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What Is Social Anxiety?
It’s natural to feel self-conscious, nervous, or shy in front of others at times. Most people get through these moments when they need to. But for others, the anxiety that goes with feeling shy or self-conscious can be extreme.
When people feel so self-conscious and anxious that it prevents them from speaking up or socializing most of the time, it’s probably more than shyness. It may be a mental health problem known as social anxiety (also called social phobia).
Overcoming social anxiety means going beyond what’s comfortable, little by little. But other people will be there to support and guide you.
What Happens With Social Anxiety?
People with social anxiety can usually interact easily with family and a few close friends. But because of extreme shyness, meeting new people, talking in a group, or speaking in public can become an extreme fear. Everyday social situations become uncomfortable.
Social anxiety is a fear reaction to something that isn’t actually dangerous — but the body and mind react as if the danger is real. This is a response called “fight or flight.” It’s caused by a rush of adrenaline and other chemicals that prepare you to fight or make a quick getaway.
This leads people to avoid the situation (“Uh-oh, my heart’s pounding, this must be dangerous — I’d better not do it!”). Someone else without this fear might respond to the same physical feelings of nervousness a different way (“OK, that’s just my heart beating fast. It’s me getting nervous because it’s almost my turn to speak. It happens every time. No big deal.”).
What Causes Social Anxiety?
Like other anxiety-based problems, social anxiety can develop from of a mix of 3 things:
- Your genes. Social anxiety can be partly due to the genes a person inherits. Traits from parents can influence how the brain reacts to anxiety, shyness, nervousness, and stress.
- Behaviors learned from role models (especially parents). If parents or others overprotect a shy child, the child won’t have a chance to get used to new people and situations. Over time, shyness can build into social anxiety.
- Life events and experiences. If cautious people have stressful experiences, it can make them more shy and cautious. Feeling pressured to interact in ways they don’t feel ready for, being criticized or humiliated, or having other fears and worries can make social anxiety worse.
What Are the Signs & Symptoms of Social Anxiety?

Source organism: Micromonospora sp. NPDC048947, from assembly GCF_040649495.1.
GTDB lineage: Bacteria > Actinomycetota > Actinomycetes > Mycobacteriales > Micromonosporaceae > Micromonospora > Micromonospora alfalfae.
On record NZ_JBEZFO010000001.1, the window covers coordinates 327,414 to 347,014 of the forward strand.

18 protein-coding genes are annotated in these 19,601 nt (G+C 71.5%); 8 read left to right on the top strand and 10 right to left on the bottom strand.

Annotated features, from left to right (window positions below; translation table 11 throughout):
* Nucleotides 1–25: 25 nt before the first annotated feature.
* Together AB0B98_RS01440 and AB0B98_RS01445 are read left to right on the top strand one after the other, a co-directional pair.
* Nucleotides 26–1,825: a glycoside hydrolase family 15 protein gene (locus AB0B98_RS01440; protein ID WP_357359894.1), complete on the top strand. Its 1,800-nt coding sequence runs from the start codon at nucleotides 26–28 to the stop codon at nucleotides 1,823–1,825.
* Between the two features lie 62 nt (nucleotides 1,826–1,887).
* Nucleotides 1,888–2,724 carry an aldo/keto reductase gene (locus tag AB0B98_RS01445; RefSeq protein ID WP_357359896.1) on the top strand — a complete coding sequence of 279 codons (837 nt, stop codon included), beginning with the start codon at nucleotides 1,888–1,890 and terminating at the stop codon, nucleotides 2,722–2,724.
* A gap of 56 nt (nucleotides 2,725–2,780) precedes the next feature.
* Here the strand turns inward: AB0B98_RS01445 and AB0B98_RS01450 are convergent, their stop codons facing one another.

Often, social anxiety starts in childhood. Emotionally, a person may feel self-conscious and uncomfortable about being noticed or judged by others. They might fear being embarrassed, looking foolish, making a mistake, or being criticized or laughed at.
Your body may have signs and symptoms like a fast heartbeat, breathing quickly, shaking, sweating, or blushing. You may also have nausea, avoid eye contact, or feel like your mind has gone blank.
How Can Social Anxiety Affect My Life?
Ways that social anxiety can affect your life include:
- Feeling lonely or disappointed over missed chances for friendship and fun. You might avoid chatting with friends in the lunchroom, joining an after-school club, attending a party, or going on a date.
- Not getting the most out of school. You might not feel confident enough to answer in class, read aloud, give a presentation, or go to a teacher for help.
- Missing a chance to share talents and learn new skills. Social anxiety might prevent you from auditioning for a school play, being in a talent show, trying out for a team, or joining in a service project.
How Is Social Anxiety Treated?
If you think you might have social anxiety, talk with a parent or your doctor. They’ll likely have you see a therapist to help you recognize the physical feelings of social anxiety and figure out what they mean. One widely used therapy is called cognitive behavioral therapy (CBT). CBT helps you:
- understand how thoughts, feelings, and actions affect each other
- replace negative thoughts with positive ones
- manage strong emotions and challenging situations
- change behaviors and face your fears with exposure to what scares you
Sometimes your doctor may also prescribe medicine to help reduce anxiety.
With treatment, you can learn to manage fear, develop confidence and coping skills, and stop avoiding things that make you anxious.
What Else Should I Know About Social Anxiety?
Dealing with social anxiety takes patience, the courage to face fears and try new things, and the willingness to practice. Pretty soon, though, you’ll think less about what might feel uncomfortable and more about what might be fun.
Note: All information is for educational purposes only. For specific medical advice, diagnoses, and treatment, consult your doctor.
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Images sourced by The Nemours Foundation and Getty Images.